• FILM


Saw V

Saw V

Rated R, 92 min. Directed by David Hackl. Starring Scott Patterson, Costas Mandylor, Tobin Bell, Betsy Russell, Julie Benz, Meagan Good, Carlo Rota, Mike Butters.

REVIEWED By Marc Savlov, Fri., Oct. 31, 2008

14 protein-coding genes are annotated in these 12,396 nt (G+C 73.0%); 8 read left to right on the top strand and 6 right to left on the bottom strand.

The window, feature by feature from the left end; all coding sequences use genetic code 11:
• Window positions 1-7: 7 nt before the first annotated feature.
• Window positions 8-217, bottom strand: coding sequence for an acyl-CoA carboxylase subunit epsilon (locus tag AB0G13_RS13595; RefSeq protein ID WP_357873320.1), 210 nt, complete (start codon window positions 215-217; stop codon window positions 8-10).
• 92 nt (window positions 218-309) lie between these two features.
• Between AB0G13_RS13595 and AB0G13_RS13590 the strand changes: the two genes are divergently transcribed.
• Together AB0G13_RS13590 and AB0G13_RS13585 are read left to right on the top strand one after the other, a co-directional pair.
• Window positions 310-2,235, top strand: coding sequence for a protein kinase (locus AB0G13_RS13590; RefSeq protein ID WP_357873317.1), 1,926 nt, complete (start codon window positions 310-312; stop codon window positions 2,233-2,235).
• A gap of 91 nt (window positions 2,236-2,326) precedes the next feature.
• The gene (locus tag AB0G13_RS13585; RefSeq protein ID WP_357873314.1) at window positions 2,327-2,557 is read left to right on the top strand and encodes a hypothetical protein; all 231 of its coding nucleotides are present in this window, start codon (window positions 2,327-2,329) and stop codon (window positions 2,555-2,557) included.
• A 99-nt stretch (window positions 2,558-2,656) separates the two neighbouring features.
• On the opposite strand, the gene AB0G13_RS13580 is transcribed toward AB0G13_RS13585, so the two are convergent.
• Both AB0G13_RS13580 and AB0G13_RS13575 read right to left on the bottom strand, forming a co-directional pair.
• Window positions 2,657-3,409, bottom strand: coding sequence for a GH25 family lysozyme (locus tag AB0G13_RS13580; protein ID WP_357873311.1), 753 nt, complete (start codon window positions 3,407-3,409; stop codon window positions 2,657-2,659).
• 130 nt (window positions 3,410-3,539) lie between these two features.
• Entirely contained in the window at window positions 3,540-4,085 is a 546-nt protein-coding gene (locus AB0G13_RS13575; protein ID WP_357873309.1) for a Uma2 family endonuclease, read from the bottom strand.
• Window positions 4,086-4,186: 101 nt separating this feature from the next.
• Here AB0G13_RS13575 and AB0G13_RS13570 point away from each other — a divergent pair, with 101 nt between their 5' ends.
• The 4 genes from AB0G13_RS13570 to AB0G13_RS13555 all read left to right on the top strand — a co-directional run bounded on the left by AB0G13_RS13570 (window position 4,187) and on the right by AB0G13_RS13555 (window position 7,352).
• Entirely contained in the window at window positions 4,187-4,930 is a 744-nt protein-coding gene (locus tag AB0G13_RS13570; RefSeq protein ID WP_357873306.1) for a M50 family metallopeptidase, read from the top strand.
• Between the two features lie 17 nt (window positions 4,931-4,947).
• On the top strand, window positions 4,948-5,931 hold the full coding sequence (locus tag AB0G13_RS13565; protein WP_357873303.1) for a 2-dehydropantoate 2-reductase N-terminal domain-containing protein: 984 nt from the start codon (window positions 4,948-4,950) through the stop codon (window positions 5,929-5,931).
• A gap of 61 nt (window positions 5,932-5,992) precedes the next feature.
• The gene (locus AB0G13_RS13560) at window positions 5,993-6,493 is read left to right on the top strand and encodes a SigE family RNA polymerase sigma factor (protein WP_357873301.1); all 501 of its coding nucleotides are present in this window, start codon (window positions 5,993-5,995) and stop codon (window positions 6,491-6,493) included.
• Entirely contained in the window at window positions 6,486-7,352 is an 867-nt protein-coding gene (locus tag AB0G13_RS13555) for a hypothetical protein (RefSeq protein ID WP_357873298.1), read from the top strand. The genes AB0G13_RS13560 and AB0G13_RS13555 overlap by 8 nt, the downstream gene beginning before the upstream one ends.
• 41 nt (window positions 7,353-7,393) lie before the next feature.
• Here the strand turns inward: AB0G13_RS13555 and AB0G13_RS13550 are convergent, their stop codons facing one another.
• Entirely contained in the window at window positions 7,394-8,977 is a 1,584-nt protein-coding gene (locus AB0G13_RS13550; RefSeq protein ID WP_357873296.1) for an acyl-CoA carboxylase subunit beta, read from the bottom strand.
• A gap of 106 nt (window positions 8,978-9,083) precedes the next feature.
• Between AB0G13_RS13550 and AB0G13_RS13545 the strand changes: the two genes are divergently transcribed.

It's now been two sequels back since Jigsaw, the unlikely star of this – the original torture-porn series – expired on an operating table while his protégé(s) continued dicing and slicing various reprobates into so much human steak tartare. Keeping Rube Goldberg's evil twin Jigsaw (Bell) in the game – and the Saw series has become nothing if not a game – has become a matter of which flashback to insert where and when. To their credit, writers Patrick Melton and Marcus Dunstan (Saw IV, Feast) find plenty of screen time for their cadaverous dispenser of poetic justice. Unfortunately, only the most forgiving of fans will find this particularly convoluted outing more interesting than anything in previous installments. As series' tradition dictates, Saw V opens with a cunningly devised bloodbath, and this time out the garish demise references The Pit and the Pendulum. From there, however, the film becomes a sluggish police procedural, with returning FBI agent Strahm (Patterson) suddenly finding himself a victim of Jigsaw's morality-based madness. (It's times like this that we should all review the basics of battlefield tracheotomies.) Bloodied but unbowed, Strahm begins to suspect Jigsaw expert Detective Hoffman (Mandylor, back for a third time), who always seems to be at the right place at the wrong time, or vice versa. Simultaneously, a new series of potentially deadly traps (guillotines, bombs, yawning) have been set for a new cluster of victims – but, really, who cares apart from the characters themselves? The Saw series is officially self-cannibalizing now, rehashing plot contrivances that felt oddly familiar the third time around and thoroughly unable to ratchet up the level of diabolic inventiveness that makes for the franchise's only real points of interest. Truly, the greatest torture of all is boredom.